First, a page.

Madison Church

Embodying Faith through Community Engagement | Created For Community (Part 3) | Stephen Feith

September 02, 2023 Stephen Feith
Madison Church
Embodying Faith through Community Engagement | Created For Community (Part 3) | Stephen Feith
Show Notes Transcript Chapter Markers

Have you ever pondered on the story of the Prodigal Son, considered its profound message, and sought to connect its teachings of grace and forgiveness to real-life challenges? Well, join us on this journey as we draw deep lessons from this biblical parable while reflecting on the nine-year journey of Madison Church. We'll share stories of resilience, strength, and faith that led us through daunting trials, including the shut-down of our two locations due to the COVID-19 pandemic.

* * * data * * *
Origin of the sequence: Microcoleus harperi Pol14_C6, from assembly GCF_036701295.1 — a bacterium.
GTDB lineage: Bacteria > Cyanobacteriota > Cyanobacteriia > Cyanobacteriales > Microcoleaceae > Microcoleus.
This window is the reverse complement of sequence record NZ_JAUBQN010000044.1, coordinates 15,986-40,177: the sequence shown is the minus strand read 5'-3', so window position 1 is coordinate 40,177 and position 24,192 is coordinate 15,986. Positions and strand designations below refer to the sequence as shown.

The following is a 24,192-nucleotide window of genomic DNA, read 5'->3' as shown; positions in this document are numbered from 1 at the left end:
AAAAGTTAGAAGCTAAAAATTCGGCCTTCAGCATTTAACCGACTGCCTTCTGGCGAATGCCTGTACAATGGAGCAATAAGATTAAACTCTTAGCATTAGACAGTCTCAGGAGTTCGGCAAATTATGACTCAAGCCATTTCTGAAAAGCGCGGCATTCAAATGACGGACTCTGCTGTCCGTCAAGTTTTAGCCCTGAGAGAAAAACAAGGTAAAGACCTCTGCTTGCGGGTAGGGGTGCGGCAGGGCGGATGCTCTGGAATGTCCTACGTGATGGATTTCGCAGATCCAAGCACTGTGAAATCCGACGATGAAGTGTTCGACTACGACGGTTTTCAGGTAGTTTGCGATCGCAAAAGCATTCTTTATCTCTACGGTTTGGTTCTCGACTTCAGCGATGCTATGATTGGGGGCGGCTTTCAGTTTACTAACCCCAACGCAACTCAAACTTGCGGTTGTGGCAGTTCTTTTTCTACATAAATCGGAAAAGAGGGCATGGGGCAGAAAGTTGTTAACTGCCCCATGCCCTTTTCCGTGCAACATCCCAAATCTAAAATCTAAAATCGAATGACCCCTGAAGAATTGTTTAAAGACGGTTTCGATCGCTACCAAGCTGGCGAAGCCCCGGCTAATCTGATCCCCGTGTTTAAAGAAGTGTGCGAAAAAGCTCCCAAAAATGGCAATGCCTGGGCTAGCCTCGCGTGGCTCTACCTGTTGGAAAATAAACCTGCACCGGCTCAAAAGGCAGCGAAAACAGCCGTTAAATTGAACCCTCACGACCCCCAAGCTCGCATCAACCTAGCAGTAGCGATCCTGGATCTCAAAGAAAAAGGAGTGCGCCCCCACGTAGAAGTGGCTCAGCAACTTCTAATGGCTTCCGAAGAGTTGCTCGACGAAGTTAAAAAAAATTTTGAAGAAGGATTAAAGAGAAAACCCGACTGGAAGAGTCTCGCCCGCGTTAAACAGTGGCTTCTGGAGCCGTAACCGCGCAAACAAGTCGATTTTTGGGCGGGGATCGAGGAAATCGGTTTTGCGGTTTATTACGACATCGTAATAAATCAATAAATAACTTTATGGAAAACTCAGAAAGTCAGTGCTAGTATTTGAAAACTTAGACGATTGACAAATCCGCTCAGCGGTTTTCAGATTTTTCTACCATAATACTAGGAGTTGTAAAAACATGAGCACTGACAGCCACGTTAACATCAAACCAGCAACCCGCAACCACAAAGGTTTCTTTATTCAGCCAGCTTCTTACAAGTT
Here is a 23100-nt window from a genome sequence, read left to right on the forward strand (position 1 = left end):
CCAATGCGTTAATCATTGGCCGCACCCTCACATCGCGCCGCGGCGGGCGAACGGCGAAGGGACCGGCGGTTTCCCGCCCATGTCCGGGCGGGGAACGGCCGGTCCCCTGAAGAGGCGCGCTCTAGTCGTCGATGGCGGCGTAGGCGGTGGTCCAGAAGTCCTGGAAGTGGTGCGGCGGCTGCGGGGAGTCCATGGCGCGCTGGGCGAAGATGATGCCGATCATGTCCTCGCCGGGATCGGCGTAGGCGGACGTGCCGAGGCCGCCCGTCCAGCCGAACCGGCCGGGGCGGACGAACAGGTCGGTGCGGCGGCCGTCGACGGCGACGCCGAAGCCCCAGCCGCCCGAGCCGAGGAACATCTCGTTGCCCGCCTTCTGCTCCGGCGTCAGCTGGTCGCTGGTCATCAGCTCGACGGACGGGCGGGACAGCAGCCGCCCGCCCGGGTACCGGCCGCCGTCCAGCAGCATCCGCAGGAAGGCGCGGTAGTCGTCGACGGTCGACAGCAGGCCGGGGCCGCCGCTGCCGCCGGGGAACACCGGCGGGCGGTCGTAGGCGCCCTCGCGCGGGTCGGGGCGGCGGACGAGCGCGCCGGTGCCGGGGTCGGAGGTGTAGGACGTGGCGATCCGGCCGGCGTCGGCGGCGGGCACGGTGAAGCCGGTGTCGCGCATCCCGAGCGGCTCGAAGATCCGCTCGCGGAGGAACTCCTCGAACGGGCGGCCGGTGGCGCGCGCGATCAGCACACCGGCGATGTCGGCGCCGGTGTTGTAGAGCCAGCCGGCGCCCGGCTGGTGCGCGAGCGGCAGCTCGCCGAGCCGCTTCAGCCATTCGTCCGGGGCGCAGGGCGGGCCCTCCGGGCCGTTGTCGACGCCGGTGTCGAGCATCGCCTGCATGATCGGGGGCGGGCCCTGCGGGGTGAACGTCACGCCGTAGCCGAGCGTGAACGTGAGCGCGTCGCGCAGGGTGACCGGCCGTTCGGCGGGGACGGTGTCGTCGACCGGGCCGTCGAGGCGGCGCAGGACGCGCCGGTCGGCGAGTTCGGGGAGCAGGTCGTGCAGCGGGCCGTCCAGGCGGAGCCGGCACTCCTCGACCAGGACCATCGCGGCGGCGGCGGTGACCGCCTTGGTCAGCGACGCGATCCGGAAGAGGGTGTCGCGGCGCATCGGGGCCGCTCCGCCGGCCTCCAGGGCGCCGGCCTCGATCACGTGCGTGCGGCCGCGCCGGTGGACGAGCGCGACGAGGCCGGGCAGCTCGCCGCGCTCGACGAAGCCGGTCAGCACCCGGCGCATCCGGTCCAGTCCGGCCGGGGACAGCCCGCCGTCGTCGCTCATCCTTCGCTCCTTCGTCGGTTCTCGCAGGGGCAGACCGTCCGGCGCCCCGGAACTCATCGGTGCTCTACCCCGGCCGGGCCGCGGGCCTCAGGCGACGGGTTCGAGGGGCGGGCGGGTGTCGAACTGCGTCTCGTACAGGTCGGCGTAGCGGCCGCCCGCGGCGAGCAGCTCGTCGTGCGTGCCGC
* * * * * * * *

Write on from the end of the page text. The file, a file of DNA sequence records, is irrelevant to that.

In this challenging world where faith often wavers, we need more than the typical Sunday gathering. What if every believer took Paul's teachings to heart, grew more like Christ, and embedded themselves deeply in the church body? In this episode, we emphasize the indispensability of community involvement in the church, inspiring one and all to live out their faith not solitarily, but as part of an interconnected, supportive community. We call on everyone to come together as believers, learn from one another, and inspire each other to acts of love and good work.

As we conclude our series on living out faith between Sundays, we reiterate the significance of gathering as believers. Over 2,000 years ago, the early church met to share meals and learn from the apostles. We encourage the same today and challenge ourselves to continue meeting, not just on Sunday mornings, but at gatherings and small groups throughout the week. Let's transform our faith into a daily journey, not just a Sunday gathering. Get ready for a deep dive into faith, community, and connection. Let's explore this journey together.

Support the show
Speaker 1: